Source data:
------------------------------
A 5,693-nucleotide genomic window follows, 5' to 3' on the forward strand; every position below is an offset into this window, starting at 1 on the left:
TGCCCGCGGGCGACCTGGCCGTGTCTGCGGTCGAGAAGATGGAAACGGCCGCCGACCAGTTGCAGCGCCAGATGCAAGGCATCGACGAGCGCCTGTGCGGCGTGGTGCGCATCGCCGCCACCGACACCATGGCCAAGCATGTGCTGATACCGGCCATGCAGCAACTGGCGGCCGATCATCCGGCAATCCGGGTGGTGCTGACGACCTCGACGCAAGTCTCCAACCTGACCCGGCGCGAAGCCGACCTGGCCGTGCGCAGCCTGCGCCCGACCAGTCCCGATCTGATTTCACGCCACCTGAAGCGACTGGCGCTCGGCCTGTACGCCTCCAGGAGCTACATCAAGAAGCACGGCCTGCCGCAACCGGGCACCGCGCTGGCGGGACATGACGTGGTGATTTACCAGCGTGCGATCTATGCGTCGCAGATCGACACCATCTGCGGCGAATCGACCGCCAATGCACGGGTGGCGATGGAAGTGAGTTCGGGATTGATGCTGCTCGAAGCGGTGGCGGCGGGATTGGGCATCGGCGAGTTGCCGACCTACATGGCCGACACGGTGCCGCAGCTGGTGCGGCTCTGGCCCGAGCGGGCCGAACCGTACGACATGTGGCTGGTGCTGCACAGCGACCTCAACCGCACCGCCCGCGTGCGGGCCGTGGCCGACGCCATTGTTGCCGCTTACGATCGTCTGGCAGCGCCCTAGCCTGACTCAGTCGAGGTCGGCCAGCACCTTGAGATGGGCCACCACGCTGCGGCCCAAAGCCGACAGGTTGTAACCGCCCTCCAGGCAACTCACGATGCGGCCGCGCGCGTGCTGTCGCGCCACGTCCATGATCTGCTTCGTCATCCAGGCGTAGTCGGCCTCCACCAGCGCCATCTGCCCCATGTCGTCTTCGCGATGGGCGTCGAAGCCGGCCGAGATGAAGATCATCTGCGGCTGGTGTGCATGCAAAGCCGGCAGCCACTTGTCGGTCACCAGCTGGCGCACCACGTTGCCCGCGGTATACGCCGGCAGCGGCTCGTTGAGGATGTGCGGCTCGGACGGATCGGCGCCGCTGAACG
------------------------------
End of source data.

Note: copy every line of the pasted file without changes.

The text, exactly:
A 5,693-nucleotide genomic window follows, 5' to 3' on the forward strand; every position below is an offset into this window, starting at 1 on the left:
TGCCCGCGGGCGACCTGGCCGTGTCTGCGGTCGAGAAGATGGAAACGGCCGCCGACCAGTTGCAGCGCCAGATGCAAGGCATCGACGAGCGCCTGTGCGGCGTGGTGCGCATCGCCGCCACCGACACCATGGCCAAGCATGTGCTGATACCGGCCATGCAGCAACTGGCGGCCGATCATCCGGCAATCCGGGTGGTGCTGACGACCTCGACGCAAGTCTCCAACCTGACCCGGCGCGAAGCCGACCTGGCCGTGCGCAGCCTGCGCCCGACCAGTCCCGATCTGATTTCACGCCACCTGAAGCGACTGGCGCTCGGCCTGTACGCCTCCAGGAGCTACATCAAGAAGCACGGCCTGCCGCAACCGGGCACCGCGCTGGCGGGACATGACGTGGTGATTTACCAGCGTGCGATCTATGCGTCGCAGATCGACACCATCTGCGGCGAATCGACCGCCAATGCACGGGTGGCGATGGAAGTGAGTTCGGGATTGATGCTGCTCGAAGCGGTGGCGGCGGGATTGGGCATCGGCGAGTTGCCGACCTACATGGCCGACACGGTGCCGCAGCTGGTGCGGCTCTGGCCCGAGCGGGCCGAACCGTACGACATGTGGCTGGTGCTGCACAGCGACCTCAACCGCACCGCCCGCGTGCGGGCCGTGGCCGACGCCATTGTTGCCGCTTACGATCGTCTGGCAGCGCCCTAGCCTGACTCAGTCGAGGTCGGCCAGCACCTTGAGATGGGCCACCACGCTGCGGCCCAAAGCCGACAGGTTGTAACCGCCCTCCAGGCAACTCACGATGCGGCCGCGCGCGTGCTGTCGCGCCACGTCCATGATCTGCTTCGTCATCCAGGCGTAGTCGGCCTCCACCAGCGCCATCTGCCCCATGTCGTCTTCGCGATGGGCGTCGAAGCCGGCCGAGATGAAGATCATCTGCGGCTGGTGTGCATGCAAAGCCGGCAGCCACTTGTCGGTCACCAGCTGGCGCACCACGTTGCCCGCGGTATACGCCGGCAGCGGCTCGTTGAGGATGTGCGGCTCGGACGGATCGGCGCCGCTGAACG